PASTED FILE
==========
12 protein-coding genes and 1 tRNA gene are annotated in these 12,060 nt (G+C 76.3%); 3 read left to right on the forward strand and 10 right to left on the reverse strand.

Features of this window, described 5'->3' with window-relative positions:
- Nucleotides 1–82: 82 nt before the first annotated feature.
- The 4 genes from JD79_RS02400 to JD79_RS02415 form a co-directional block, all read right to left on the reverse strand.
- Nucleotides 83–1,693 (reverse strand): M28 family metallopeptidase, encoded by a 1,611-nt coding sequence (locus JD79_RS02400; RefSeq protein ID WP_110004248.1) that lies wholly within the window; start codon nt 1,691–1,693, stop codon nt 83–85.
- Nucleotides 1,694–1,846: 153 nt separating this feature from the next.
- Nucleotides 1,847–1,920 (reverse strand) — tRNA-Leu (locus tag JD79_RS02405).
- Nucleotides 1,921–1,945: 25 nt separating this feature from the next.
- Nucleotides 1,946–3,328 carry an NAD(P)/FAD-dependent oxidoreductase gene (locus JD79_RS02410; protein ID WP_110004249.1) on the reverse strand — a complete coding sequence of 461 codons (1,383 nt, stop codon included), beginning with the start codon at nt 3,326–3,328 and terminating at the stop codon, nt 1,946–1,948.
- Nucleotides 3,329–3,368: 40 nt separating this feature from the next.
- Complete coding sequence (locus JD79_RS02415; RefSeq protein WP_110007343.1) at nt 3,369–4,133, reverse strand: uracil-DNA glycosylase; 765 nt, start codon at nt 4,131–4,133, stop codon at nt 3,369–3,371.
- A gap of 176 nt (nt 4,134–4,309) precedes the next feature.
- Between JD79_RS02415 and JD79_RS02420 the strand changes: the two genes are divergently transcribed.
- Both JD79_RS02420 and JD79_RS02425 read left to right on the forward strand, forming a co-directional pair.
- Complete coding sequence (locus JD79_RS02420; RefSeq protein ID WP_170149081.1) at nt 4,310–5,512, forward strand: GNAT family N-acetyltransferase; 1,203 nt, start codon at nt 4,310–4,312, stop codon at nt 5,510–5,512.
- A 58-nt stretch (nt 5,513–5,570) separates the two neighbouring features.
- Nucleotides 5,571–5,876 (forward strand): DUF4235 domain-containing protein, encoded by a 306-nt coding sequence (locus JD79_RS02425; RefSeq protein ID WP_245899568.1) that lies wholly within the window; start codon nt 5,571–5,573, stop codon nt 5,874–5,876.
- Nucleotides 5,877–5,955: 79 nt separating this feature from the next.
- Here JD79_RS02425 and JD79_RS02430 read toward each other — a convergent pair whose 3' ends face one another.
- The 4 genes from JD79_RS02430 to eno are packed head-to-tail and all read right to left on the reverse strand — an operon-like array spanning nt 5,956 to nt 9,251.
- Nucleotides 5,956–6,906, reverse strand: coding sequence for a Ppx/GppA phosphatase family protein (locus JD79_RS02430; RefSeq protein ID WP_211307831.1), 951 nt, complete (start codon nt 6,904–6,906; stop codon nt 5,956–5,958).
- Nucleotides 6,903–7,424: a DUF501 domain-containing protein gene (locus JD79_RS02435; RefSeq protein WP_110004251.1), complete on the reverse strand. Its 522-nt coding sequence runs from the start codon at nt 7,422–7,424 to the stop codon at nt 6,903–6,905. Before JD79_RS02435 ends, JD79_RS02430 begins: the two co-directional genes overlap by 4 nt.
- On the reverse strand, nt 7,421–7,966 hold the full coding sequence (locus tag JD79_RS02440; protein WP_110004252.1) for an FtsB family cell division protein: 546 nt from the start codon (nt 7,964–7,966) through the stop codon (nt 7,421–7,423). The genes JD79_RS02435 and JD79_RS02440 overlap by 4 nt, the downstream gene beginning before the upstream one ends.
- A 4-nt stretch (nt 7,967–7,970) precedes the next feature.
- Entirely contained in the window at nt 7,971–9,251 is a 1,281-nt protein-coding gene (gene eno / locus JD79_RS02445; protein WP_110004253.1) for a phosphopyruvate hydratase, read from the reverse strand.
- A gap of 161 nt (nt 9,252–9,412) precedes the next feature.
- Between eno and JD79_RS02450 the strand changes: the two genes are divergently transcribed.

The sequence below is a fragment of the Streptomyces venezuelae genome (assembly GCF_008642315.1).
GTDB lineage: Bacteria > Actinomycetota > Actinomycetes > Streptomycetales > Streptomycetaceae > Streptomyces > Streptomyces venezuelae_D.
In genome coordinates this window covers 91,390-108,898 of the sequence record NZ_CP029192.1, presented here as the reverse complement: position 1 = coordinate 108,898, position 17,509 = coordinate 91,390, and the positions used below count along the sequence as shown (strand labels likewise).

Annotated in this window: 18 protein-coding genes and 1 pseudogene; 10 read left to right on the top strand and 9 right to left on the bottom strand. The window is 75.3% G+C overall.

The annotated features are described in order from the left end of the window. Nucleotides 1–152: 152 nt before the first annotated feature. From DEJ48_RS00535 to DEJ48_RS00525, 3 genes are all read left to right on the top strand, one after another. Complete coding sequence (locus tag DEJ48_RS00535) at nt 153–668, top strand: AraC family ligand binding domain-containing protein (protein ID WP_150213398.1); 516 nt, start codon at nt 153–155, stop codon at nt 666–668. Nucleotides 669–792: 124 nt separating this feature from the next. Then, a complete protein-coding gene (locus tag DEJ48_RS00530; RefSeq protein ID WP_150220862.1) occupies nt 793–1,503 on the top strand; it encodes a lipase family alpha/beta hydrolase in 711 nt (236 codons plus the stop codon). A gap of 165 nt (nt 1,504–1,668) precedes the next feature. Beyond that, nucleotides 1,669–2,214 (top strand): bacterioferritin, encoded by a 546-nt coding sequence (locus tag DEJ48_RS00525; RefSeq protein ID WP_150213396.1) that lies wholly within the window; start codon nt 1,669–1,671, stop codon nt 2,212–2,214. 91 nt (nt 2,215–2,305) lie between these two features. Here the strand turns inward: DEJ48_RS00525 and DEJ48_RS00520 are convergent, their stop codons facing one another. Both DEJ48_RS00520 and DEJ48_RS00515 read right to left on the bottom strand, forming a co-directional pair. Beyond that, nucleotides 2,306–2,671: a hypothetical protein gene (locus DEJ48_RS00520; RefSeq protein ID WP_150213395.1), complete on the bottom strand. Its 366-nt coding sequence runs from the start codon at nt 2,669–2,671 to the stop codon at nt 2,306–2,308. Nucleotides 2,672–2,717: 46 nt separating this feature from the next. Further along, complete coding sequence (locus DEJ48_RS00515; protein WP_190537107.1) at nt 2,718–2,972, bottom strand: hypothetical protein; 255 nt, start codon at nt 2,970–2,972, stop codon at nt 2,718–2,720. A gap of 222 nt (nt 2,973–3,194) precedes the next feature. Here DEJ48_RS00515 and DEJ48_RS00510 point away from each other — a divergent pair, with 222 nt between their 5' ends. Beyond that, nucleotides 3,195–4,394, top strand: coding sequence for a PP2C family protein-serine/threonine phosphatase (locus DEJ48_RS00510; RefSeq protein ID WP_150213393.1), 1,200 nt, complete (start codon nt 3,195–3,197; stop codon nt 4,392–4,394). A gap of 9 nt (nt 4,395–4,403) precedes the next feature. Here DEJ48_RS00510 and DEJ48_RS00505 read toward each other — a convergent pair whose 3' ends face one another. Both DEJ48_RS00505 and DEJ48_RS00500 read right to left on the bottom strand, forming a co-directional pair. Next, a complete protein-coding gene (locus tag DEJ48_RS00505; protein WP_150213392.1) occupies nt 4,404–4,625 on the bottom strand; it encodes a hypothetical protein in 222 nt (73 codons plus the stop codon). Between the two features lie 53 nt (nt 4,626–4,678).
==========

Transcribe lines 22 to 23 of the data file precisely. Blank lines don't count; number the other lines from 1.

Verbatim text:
- Nucleotides 6,903–7,424: a DUF501 domain-containing protein gene (locus JD79_RS02435; RefSeq protein WP_110004251.1), complete on the reverse strand. Its 522-nt coding sequence runs from the start codon at nt 7,422–7,424 to the stop codon at nt 6,903–6,905. Before JD79_RS02435 ends, JD79_RS02430 begins: the two co-directional genes overlap by 4 nt.
- On the reverse strand, nt 7,421–7,966 hold the full coding sequence (locus tag JD79_RS02440; protein WP_110004252.1) for an FtsB family cell division protein: 546 nt from the start codon (nt 7,964–7,966) through the stop codon (nt 7,421–7,423). The genes JD79_RS02435 and JD79_RS02440 overlap by 4 nt, the downstream gene beginning before the upstream one ends.